Dustin & Kris
    P1010417.JPG P1010418.JPG

    Attached Files:

    Tom & Diana P and Brian & Lucy like this.
  6. Inn42

    Inn42 Junior Ranger

    I think it may have been Rotus8 who originally used tube strap for a Dometic handle. With the dowel or pipe stuffed in it, I had a hard time envisioning how you could squeeze it into the galley storage space. But obviously, if that part of the handle is laid on top when it is being stowed, that problem is solved. And I suspect that, once stowed, the handles tuck in on either side of the Dometic so that the side table can be stored on top, as designed.

    I would say the one drawback in that design would be that with the handles up and the Dometic in the galley, the handles would be about four feet off the ground, so it would be awkward for one person to safely move it out of the galley (though that would not a problem for Wilt Chamberlain, but I suspect he doesn't own a teardrop).

    Of course there isn't a one-size-fits-all solution to that particular dilemma. There is at least one owner who never removes the Dometic from her galley (except I suppose to clean it now and then), due to her height versus that of the galley - it simply requires very poor body mechanics for her to get it out, which risks causing an injury.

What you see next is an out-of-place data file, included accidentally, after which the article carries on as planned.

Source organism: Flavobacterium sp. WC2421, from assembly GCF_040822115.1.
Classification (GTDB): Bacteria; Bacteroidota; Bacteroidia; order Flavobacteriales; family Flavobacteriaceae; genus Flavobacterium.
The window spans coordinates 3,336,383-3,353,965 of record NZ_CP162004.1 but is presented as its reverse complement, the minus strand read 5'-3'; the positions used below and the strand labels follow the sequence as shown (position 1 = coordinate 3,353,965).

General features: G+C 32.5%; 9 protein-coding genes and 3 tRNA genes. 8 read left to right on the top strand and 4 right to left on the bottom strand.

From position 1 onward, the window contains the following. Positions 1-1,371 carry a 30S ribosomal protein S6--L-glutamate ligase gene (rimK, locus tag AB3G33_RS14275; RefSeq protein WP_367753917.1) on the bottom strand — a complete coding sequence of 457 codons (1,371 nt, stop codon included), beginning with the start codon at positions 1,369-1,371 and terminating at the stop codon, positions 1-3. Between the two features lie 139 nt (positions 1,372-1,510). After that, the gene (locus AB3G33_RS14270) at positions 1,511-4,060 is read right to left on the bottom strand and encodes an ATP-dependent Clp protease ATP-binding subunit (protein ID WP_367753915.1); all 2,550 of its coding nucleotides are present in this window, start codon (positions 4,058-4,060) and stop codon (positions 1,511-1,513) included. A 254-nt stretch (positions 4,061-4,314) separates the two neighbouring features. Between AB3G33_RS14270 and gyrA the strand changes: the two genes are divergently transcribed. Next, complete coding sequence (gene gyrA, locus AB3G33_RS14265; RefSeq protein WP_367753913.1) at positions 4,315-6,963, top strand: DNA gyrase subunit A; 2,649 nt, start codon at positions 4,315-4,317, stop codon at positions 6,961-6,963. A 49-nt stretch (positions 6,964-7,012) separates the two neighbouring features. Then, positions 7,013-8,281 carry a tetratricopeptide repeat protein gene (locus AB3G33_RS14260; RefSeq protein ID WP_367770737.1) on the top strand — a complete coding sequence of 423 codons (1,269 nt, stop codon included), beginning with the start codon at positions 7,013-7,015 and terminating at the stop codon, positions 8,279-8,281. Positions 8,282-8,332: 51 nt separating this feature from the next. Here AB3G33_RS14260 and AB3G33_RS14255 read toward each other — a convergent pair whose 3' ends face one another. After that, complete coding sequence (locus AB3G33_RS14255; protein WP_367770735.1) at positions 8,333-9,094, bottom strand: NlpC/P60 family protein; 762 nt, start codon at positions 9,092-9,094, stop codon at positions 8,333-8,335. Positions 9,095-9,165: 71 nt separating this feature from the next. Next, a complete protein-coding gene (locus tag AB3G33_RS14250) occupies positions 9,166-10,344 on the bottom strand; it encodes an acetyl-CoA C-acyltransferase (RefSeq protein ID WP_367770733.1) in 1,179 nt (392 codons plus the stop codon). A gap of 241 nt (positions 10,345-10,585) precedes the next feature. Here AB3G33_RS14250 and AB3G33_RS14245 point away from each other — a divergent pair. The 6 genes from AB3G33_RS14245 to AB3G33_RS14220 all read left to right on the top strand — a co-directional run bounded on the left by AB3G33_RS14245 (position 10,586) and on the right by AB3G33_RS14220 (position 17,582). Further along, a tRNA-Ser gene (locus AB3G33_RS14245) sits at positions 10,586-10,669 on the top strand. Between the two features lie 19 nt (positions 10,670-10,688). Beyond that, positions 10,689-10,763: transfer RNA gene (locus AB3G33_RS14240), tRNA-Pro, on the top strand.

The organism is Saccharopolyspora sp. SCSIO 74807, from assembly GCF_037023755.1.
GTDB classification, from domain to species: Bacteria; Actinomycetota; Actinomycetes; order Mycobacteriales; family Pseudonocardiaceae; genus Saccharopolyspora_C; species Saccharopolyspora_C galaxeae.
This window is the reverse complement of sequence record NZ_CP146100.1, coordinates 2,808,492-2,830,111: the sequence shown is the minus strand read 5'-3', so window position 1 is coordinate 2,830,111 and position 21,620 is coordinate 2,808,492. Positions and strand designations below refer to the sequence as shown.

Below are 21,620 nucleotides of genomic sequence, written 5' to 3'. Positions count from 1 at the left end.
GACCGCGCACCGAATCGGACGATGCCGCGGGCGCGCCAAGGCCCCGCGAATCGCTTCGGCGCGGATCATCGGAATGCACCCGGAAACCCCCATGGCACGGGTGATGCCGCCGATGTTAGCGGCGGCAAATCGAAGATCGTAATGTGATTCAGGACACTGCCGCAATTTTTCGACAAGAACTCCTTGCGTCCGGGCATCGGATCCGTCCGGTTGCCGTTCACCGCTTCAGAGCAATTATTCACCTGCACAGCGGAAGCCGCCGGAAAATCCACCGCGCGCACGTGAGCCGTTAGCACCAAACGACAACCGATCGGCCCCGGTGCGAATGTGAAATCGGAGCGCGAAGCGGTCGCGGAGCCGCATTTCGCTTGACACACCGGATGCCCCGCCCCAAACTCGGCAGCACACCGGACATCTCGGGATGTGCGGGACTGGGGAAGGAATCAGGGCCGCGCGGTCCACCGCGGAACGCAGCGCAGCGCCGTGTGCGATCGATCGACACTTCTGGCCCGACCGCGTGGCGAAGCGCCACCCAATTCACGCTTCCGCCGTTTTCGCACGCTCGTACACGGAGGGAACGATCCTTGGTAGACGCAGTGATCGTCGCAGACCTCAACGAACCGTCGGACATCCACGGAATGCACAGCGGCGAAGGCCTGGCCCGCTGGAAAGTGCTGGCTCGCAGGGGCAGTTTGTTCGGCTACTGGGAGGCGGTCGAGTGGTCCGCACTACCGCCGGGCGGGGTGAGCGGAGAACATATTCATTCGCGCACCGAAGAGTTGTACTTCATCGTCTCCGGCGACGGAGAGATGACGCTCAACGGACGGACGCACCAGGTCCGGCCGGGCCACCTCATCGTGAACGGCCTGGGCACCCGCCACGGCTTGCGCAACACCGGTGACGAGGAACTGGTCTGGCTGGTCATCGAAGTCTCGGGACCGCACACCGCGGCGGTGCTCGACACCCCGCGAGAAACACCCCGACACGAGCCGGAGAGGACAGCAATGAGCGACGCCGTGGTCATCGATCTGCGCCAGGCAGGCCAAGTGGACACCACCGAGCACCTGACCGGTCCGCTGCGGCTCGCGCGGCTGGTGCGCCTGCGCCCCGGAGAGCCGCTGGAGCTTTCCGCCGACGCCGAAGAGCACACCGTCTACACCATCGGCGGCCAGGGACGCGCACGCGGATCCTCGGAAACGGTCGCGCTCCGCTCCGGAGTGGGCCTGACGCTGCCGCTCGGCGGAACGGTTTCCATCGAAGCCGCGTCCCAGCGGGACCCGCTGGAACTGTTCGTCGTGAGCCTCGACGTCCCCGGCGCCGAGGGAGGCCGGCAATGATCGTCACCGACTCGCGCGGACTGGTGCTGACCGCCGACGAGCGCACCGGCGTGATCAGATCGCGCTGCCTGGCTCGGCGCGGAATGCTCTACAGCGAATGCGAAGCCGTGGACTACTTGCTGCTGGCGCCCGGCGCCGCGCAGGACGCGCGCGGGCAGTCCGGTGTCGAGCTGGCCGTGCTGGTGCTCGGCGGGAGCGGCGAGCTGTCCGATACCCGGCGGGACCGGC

My design works well for me at about six feet tall - the straps are pretty much even with my forearms when my arms are by my sides and my elbows are bent at 90 degrees. A slightly lower strap position would be even better, but my design still enables the use of good body mechanics. And with the uneven surfaces at many campsites, that reduces my risk of injury.

    Folks shorter than me might not always be able to use optimal body mechanics with my design, but I suspect it would be much better than with a design that has the handle above the Dometic's lid.
  7. dustinp

    dustinp Novice Donating Member

    You make some good points Steve, and the older I get, the more I understand the importance of good body mechanics. I am gradually having more aches and pains, and recovering from them slower than I remember before.

    The straps I made will sit at the sides of the Dometic when it is stowed in the galley space, so the side table can still be stored on top as designed. If I remember correctly the PVC tubing I slipped into the webbing was about 1/2", so it just barely fits in on each side of the Dometic.